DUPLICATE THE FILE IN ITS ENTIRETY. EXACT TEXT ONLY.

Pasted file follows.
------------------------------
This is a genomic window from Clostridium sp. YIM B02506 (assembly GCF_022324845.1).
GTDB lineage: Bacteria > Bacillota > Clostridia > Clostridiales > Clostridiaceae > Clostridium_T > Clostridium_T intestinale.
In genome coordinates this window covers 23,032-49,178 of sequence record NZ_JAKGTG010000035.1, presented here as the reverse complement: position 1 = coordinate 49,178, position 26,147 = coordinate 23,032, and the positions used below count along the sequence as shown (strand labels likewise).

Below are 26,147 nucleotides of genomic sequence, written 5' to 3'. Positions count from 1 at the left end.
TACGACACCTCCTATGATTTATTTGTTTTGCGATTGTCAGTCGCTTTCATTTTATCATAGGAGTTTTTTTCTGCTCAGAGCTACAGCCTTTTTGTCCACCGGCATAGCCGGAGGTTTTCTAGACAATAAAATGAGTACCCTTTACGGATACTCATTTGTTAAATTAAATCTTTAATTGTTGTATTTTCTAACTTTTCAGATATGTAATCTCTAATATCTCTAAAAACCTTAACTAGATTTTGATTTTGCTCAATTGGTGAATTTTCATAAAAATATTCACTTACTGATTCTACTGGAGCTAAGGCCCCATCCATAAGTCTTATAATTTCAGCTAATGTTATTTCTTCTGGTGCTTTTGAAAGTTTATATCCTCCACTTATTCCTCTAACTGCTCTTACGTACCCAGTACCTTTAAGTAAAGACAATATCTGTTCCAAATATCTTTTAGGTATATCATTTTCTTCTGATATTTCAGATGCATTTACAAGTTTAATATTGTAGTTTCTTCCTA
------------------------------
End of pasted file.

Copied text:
This is a genomic window from Clostridium sp. YIM B02506 (assembly GCF_022324845.1).
GTDB lineage: Bacteria > Bacillota > Clostridia > Clostridiales > Clostridiaceae > Clostridium_T > Clostridium_T intestinale.
In genome coordinates this window covers 23,032-49,178 of sequence record NZ_JAKGTG010000035.1, presented here as the reverse complement: position 1 = coordinate 49,178, position 26,147 = coordinate 23,032, and the positions used below count along the sequence as shown (strand labels likewise).

Below are 26,147 nucleotides of genomic sequence, written 5' to 3'. Positions count from 1 at the left end.
TACGACACCTCCTATGATTTATTTGTTTTGCGATTGTCAGTCGCTTTCATTTTATCATAGGAGTTTTTTTCTGCTCAGAGCTACAGCCTTTTTGTCCACCGGCATAGCCGGAGGTTTTCTAGACAATAAAATGAGTACCCTTTACGGATACTCATTTGTTAAATTAAATCTTTAATTGTTGTATTTTCTAACTTTTCAGATATGTAATCTCTAATATCTCTAAAAACCTTAACTAGATTTTGATTTTGCTCAATTGGTGAATTTTCATAAAAATATTCACTTACTGATTCTACTGGAGCTAAGGCCCCATCCATAAGTCTTATAATTTCAGCTAATGTTATTTCTTCTGGTGCTTTTGAAAGTTTATATCCTCCACTTATTCCTCTAACTGCTCTTACGTACCCAGTACCTTTAAGTAAAGACAATATCTGTTCCAAATATCTTTTAGGTATATCATTTTCTTCTGATATTTCAGATGCATTTACAAGTTTAATATTGTAGTTTCTTCCTA